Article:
While nonexistent to some and highly-anticipated by others, the late winter shad and herring run along the coastal fringe brings many anglers out of hiding. Since early February, Santee Cooper's tailrace waters have filled with spawning shad and herring. And recently, the action is rewarding fishermen with limits in record time.

Often compared to junior-sized tarpon for their acrobatic and strenuous battles, shad are a unique species anglers should not ignore when they arrive from February through early April. Both the Santee River below Lake Marion and the Cooper River below Lake Moultrie have an equal representation of these spawning fishes.

The run is mostly made up of blueback herring, American shad and, to a lesser extent, hickory shad. While populations of these fish are considered below their historic levels in these two river systems, anglers returning from a day on these waters won't notice.

On the Cooper River tailrace in Moncks Corner this past weekend, double-digit catches came very quickly, and fish continued to double over light-action rods for most of the day, with a mixture of blueback herring, American shad and a few hickory shad mixed in. Both bucks and roe shad came to the boat throughout the day, with the biggest roe shad tipping the scales slightly more than 4.5 pounds.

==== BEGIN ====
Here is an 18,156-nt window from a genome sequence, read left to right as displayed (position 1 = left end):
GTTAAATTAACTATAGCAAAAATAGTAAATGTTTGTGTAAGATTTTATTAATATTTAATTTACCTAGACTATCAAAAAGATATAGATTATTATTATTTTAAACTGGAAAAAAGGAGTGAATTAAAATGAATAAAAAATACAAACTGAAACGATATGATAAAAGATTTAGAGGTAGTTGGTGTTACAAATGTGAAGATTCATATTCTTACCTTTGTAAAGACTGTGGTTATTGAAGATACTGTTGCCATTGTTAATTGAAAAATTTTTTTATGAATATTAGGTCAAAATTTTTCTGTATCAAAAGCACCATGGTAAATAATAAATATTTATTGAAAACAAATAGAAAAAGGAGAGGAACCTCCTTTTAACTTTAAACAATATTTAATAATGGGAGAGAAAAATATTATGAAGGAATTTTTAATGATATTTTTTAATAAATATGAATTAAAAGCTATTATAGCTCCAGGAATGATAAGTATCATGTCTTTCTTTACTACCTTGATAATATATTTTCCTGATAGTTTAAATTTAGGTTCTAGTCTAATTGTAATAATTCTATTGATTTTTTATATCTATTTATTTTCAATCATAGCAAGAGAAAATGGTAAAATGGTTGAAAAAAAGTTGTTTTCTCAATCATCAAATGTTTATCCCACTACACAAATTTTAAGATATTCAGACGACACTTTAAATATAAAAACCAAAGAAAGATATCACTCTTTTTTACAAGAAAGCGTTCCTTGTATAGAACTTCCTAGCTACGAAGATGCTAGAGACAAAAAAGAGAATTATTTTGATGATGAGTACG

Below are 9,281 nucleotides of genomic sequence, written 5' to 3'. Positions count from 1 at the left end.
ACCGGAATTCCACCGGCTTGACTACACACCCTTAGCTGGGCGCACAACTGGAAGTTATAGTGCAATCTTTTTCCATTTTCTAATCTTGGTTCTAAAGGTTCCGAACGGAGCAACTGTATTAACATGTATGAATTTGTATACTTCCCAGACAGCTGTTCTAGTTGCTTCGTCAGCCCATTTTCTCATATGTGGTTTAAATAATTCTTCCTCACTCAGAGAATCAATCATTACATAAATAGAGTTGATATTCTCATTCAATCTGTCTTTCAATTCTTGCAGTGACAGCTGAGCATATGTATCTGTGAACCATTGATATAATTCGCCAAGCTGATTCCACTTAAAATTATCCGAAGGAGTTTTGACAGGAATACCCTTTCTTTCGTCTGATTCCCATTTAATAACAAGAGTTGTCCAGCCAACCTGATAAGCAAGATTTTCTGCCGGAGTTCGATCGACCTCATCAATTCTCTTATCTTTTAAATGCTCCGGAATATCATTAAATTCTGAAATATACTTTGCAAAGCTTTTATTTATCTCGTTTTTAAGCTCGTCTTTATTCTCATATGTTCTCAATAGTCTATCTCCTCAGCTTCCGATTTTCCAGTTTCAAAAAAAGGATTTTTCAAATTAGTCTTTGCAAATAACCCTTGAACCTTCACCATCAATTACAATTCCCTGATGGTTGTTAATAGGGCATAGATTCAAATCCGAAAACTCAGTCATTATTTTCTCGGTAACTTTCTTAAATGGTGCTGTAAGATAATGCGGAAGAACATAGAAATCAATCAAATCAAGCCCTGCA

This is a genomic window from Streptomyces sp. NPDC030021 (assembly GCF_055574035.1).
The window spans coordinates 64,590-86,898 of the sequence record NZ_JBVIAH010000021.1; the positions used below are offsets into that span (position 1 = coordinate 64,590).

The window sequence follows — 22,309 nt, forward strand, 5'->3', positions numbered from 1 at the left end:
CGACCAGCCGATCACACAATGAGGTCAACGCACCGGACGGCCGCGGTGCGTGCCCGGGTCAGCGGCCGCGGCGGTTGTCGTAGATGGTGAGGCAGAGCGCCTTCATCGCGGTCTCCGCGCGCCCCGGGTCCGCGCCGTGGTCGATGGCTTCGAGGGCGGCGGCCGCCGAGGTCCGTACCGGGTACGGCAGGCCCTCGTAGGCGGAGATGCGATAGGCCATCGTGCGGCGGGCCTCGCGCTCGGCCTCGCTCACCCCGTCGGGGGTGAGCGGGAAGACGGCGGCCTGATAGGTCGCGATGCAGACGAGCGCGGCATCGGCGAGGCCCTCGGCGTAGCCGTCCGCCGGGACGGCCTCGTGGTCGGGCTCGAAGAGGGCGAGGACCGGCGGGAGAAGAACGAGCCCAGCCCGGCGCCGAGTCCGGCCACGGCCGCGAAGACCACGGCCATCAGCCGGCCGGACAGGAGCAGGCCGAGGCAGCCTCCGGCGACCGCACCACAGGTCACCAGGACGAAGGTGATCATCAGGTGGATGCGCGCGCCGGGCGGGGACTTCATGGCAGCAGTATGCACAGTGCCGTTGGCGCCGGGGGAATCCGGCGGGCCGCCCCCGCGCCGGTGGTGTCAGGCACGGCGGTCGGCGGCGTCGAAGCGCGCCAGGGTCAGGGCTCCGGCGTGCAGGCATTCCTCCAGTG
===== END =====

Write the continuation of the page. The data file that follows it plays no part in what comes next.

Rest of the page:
The best fishing came between the railroad trestle and the spillway. Even though the boat traffic within this confined stretch remains elevated during this run, there is always plenty of room for anglers.


Tactics for catching shad over herring differ somewhat in these fast-water systems. Typically, herring prefer the faster-moving water in the center of the channel, whereas shad will be congregating towards the banks along the channel breaks. As for tackle, anglers targeting herring prefer Sabiki-style rigs weighted with enough lead to fish along the bottom in the heavy current along the center of the channel.


Shad fall for small chrome spoons and brightly-colored crappie jigs from 1/16- to 1/8-ounce. Jig bodies with chartreuse are preferred, but pink, orange and white will also produce regular strikes. Typically, the best action came along the current seams near the banks in five to 12 feet of water. Anglers should allow lures to reach the bottom for the best results. Both a slow retrieve and holding the jigs in the current will both produce quick bites when a school comes by.


Currently, elevated lake levels and extended power usage within Santee Cooper's grid, is maintaining a significant flow through tailrace canal and Cooper River water system. Anglers new to the area should expect variable flows and drastic changes in water level in a short period. The shad and herring run should continue strong through the end of the month within both the Cooper and Santee Rivers.


Access to these rivers is good for fishermen ready to get a piece of the action. For the Cooper River, the public boat ramp is just below US 52 in Moncks Corner, and the Santee River access is up US 52 above St. Stephens.